Process: From Image to Text

I promised earlier this week that I’d talk about how I get from the image in my head through the principles of art to the image I write, when writing action in stories and games.

As with the image composition, I start with the point of focus. Usually this is both a physical point and an action; either the action is the point of focus, or the action bridges between two points of focus. If the former, I figure out what’s moving to create that focus (in a fight, this is usually both the attacker and the defender, and it really doesn’t matter who’s which), and then use them as my point of origin. What are they? What sets them apart from the rest of the fight? What are they beginning to do? I also, particularly if it’s a fight in which I control both sides and don’t have to worry about where the dice land, come up with my optimal ending image.

Then there’s the motion. Sometimes it’s one basic moment of activity—one attack, one parry, one clever maneuver, one instance of a character getting where she shouldn’t be. If it is, it’s that that I focus on—as if it were a movie, I give a blurry, detail-minimum description of the actions leading up to the moment (basically, no adjectives beyond direction and maybe color), then a snapshot of the moment as it takes place in as minimal but specific detail as I can (again, centered around the point of dominance), then finish with what the moment should leave behind (either explicitly if I’ve got the dice, or in terms of “(hopefully) this happens” if I’m trying to present an action in someone else’s game. If it’s a longer-running action—maybe long motion, or some sort of multistage process, I’m likelier to present it as a series of snapshots of the important parts. It’s rather like trying to novelize a comic book, really, down to the simplest form: a whole lot of intersection character verbs nouns, bridged by prepositions. Character ducks behind noun in order to verb other noun. Other character verbs—another noun, or perhaps the first character—in response. One succeeds. One fails. Sometimes both go off at once, and things get a touch awkward. Action action action consequence consequence. I think I may need to come back to this with a diagram.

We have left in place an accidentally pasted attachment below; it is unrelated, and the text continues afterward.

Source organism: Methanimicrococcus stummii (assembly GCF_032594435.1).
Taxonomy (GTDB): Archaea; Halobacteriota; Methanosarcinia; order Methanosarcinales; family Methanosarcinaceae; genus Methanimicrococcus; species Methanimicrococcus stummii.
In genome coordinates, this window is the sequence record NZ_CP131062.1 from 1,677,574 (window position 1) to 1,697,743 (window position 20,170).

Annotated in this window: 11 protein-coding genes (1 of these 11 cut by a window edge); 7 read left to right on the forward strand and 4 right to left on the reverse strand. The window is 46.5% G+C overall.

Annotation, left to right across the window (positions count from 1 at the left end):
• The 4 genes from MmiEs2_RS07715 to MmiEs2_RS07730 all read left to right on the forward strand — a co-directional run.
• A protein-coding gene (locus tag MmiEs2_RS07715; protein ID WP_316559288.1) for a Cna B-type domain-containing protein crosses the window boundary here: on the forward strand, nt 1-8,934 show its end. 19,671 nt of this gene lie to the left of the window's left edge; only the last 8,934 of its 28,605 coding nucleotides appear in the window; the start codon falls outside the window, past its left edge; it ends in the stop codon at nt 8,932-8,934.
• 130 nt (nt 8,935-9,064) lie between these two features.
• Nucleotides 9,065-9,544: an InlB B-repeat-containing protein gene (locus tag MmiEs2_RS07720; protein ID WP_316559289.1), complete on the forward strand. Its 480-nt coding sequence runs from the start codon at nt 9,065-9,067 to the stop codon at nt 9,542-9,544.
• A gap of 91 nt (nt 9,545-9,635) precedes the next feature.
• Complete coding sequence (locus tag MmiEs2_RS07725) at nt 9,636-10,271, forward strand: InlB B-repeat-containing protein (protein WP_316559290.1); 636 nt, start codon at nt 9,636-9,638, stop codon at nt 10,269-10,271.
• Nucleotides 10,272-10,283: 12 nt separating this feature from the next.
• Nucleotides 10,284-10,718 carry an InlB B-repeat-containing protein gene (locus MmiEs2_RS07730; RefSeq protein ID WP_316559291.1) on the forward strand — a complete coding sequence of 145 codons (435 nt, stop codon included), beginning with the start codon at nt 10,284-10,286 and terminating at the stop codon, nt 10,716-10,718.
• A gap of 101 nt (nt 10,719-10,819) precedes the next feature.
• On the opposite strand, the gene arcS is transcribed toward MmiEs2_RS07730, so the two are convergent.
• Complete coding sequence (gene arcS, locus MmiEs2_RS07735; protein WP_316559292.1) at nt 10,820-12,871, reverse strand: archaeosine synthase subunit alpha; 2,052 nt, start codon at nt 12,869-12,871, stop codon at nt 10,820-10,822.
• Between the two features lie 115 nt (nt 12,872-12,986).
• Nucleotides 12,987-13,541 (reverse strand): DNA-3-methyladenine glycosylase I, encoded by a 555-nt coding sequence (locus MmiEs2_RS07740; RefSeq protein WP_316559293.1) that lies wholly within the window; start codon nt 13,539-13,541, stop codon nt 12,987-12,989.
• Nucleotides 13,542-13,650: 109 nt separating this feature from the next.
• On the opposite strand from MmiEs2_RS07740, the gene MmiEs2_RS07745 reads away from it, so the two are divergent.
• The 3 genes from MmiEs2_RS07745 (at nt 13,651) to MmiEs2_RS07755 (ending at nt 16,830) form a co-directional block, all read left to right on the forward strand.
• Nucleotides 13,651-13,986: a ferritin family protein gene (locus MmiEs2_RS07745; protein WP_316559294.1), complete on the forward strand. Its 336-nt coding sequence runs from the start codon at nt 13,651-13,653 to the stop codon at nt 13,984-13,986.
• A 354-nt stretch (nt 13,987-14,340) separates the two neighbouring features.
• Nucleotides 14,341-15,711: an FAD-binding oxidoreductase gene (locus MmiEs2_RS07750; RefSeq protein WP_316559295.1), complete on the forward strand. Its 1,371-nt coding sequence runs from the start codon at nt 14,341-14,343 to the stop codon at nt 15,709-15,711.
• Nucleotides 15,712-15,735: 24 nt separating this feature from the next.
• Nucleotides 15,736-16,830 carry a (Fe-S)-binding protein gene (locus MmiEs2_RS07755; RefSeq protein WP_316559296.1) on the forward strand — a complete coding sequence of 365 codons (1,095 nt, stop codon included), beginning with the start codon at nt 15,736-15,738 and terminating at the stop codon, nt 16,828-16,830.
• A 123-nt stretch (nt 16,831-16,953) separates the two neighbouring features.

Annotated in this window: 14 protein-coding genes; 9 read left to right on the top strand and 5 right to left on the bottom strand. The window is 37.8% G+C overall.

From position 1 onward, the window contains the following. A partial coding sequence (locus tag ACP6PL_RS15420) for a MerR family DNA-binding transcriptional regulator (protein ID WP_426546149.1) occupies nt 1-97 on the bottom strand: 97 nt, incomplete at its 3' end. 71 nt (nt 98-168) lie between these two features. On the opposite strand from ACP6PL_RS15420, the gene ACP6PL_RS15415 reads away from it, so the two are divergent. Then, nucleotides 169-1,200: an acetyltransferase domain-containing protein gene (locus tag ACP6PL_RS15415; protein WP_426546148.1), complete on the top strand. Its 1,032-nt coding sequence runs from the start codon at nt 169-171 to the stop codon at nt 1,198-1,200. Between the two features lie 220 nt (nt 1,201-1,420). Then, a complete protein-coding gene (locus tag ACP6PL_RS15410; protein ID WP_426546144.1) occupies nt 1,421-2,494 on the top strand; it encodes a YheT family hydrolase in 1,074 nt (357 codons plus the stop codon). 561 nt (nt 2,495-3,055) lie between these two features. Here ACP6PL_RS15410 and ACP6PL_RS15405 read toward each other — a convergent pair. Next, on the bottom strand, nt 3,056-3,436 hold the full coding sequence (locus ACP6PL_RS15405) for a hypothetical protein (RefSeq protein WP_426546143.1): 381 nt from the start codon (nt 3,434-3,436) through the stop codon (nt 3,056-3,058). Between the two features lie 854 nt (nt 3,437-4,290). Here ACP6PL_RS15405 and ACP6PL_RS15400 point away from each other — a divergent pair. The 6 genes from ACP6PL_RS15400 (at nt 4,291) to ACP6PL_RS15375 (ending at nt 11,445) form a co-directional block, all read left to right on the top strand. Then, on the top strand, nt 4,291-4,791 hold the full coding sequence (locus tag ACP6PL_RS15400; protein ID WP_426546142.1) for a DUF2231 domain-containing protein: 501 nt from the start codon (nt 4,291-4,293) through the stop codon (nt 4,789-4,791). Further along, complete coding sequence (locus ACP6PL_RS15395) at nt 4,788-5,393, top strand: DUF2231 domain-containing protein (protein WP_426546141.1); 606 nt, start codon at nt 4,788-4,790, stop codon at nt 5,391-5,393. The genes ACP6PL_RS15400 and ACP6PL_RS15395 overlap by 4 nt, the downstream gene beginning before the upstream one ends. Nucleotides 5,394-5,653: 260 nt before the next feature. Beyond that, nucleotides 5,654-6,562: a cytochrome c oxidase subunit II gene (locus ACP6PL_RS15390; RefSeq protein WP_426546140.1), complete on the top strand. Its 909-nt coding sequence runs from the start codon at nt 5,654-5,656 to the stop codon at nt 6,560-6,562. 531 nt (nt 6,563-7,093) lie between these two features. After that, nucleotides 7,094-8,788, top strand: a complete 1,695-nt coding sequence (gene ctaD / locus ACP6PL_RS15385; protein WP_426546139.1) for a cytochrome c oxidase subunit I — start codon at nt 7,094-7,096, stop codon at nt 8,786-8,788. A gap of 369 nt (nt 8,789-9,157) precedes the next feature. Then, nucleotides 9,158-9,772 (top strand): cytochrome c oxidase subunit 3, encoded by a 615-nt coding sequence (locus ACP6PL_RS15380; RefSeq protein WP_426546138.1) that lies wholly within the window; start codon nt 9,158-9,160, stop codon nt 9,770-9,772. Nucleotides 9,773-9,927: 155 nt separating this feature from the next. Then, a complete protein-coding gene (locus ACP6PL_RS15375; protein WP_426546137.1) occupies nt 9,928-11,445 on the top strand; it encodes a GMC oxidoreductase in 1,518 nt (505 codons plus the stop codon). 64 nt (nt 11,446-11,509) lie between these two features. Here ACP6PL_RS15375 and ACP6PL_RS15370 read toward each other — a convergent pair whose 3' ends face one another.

Once I’ve done that, I tighten up my phrasing. Action scenes being action scenes—particularly these ones where the defining part is supposed to take only a heartbeat or two—I try to keep my language sparse. It’s one picture, after all. I shouldn’t need more than two colors (though I have been known to count things like light-scattered-into-rainbow-by-crystals as one color), I definitely shouldn’t need more than one adverb, and anything I can do by using the most precise possible word for the job, or a single simile or metaphor that covers as much of the picture as possible, I do. If I can find words that play to the mood I want, so much the better—if not, I add just enough background detail to get it across.

How long this process takes varies. On a good day, I can do an action in five minutes, sometimes less. It takes longer when I’m doing all the work; when I last ran a fight in which all five (later six) of the combatants were my characters and the one PC was staying out of the way, I averaged about eight minutes per post, one to two actions each. Part of the key is practice, and part is character knowledge—know both, do it a lot, and it becomes a lot easier.

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